While we were leading a corporate workshop in early 2020, a woman asked what to do when her boss yelled at her. Another participant spoke up. “I’m an executive assistant, and my boss used to frequently yell at me, even when he wasn’t angry at me but was angry about something else,” she told the group. “It would make me flustered, and then frustrated that he was making me flustered. One day I finally said to him, ‘I know that you’re upset right now, but when you yell at me, I’m not able to focus on my work.’” Her boss apologized and realized that he was inadvertently hurting her performance. His outbursts became much less frequent.

Mission accomplished. 


DeNihilist said...

I think trash talk needs to be defined a bit.

When my life long friends and I get together every June for our annual Fishing Darby, the trash talk happens very naturally (we are in our 60's, so make of that as you will).

Yes a bit of one-upmanship, but not said to release our anger.

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Ares Olympus said...

"How do you manage someone else’s anger. Here the authors explain clearly what to do-- and, for those happy few who have the least understanding of shame, it involves shaming the other person."

I've appreciated the question of the proper function of shame, and we go back to genesis and see self-consciousnesses encourages us to keep private our privates, which can be physical but also the privacy of our own offensive thoughts.

So the modern idea of "letting it all hang out" is clearly flawed, even it is is an overreaction to excess suppression, so the correct answer must be a sweet spot, where you can separate yourself above your emotions, and not take things personally, and see someone else is under some sort of spell that need breaking.

But there's a dilemma in using shame as a tool, because basically the people who shaming best work probably are already self-moderating, and those who most need shaming are those most resistant to it, and in fact every effort to shame a person is giving them more experience to learn how to resist feeling shame.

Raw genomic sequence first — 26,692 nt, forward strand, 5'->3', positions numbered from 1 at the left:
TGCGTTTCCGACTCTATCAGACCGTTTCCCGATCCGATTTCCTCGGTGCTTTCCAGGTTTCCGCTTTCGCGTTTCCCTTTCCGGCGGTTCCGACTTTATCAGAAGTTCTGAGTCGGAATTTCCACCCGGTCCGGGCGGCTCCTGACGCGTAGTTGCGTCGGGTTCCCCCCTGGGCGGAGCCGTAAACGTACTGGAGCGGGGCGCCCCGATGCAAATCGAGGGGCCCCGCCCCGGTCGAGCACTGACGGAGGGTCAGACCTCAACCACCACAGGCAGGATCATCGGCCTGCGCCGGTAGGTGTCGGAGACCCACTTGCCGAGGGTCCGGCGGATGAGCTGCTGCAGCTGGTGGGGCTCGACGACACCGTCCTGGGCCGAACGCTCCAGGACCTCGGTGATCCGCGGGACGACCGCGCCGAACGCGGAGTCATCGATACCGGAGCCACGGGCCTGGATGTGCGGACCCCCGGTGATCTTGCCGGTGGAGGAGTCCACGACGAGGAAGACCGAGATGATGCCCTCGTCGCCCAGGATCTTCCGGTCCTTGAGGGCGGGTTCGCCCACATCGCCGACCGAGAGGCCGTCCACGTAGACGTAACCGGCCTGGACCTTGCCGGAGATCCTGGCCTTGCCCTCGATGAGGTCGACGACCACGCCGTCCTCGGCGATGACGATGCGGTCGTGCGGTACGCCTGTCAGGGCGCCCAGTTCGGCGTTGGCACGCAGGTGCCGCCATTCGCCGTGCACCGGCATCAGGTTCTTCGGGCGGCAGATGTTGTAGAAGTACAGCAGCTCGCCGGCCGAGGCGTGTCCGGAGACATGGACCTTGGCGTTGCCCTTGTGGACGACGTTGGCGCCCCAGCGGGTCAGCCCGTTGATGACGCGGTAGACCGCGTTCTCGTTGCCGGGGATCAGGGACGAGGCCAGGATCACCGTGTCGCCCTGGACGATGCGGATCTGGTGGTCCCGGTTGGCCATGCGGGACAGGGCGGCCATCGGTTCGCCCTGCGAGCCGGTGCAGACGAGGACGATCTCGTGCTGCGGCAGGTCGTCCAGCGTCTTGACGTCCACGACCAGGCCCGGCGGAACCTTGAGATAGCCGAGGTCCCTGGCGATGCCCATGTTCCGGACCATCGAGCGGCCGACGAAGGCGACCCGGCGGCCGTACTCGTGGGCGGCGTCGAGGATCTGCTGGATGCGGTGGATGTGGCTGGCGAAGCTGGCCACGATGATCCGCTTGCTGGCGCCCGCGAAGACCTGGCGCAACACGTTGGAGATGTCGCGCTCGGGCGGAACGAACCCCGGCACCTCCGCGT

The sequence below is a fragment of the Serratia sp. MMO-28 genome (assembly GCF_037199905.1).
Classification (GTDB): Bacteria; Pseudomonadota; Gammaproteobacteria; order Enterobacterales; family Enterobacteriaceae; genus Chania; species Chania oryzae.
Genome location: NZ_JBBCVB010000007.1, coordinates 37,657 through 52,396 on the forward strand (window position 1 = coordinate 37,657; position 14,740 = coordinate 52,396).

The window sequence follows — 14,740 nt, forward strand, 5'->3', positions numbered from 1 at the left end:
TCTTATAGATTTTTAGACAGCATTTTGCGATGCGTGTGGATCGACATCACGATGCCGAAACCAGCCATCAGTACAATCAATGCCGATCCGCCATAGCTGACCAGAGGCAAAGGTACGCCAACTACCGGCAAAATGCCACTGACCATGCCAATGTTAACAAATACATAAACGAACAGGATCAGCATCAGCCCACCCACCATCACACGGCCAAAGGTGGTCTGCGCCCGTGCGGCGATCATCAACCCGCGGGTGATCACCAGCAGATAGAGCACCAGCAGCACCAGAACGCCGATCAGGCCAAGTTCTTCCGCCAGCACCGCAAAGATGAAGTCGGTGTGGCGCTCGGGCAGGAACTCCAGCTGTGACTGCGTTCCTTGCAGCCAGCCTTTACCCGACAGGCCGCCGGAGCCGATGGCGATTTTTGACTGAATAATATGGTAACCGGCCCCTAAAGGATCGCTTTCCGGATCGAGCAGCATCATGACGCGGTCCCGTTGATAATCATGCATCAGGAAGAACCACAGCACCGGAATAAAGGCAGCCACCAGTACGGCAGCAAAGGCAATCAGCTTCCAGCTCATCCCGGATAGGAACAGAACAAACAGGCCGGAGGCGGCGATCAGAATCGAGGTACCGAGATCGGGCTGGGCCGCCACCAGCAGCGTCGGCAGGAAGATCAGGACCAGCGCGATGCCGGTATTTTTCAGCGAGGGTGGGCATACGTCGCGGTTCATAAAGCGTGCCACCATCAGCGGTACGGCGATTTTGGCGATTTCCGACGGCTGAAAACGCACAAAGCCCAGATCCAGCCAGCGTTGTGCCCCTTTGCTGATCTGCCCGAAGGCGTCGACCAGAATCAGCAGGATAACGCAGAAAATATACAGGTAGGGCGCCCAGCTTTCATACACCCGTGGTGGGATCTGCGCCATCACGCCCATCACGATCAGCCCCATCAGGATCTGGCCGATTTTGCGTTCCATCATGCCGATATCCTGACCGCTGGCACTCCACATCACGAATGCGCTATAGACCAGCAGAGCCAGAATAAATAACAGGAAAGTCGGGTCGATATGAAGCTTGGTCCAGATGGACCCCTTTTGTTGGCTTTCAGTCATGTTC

This means some people can be "moderated" just by a look by someone they care about, and anything more will just trigger neurotic overreactions, while others you probably need to be ready to threaten a relationship ending completely, including being ready to walk away from a parent or friend or partner or boss who has made themselves oblivious to any negative feedback.

And if you read self-help gurus, they're always talking "cutting people off", because they probably dealt with difficult people where that was the only tool, and then you have a hammer that works, and risk overusing it in every circumstance where there is conflict and your ego feels threatened.

But back to the original topic, if someone is venting because they find it motivates other people to change in some way, and avoid actual self-awareness of the venter's own participation, we see that "tactic" is being used because it works. So maybe rather than shaming (Put on your big boy pants!) general disengagement/nonreaction is the answer, and wait until they try something less pitiful, and then rewarding that with engagement.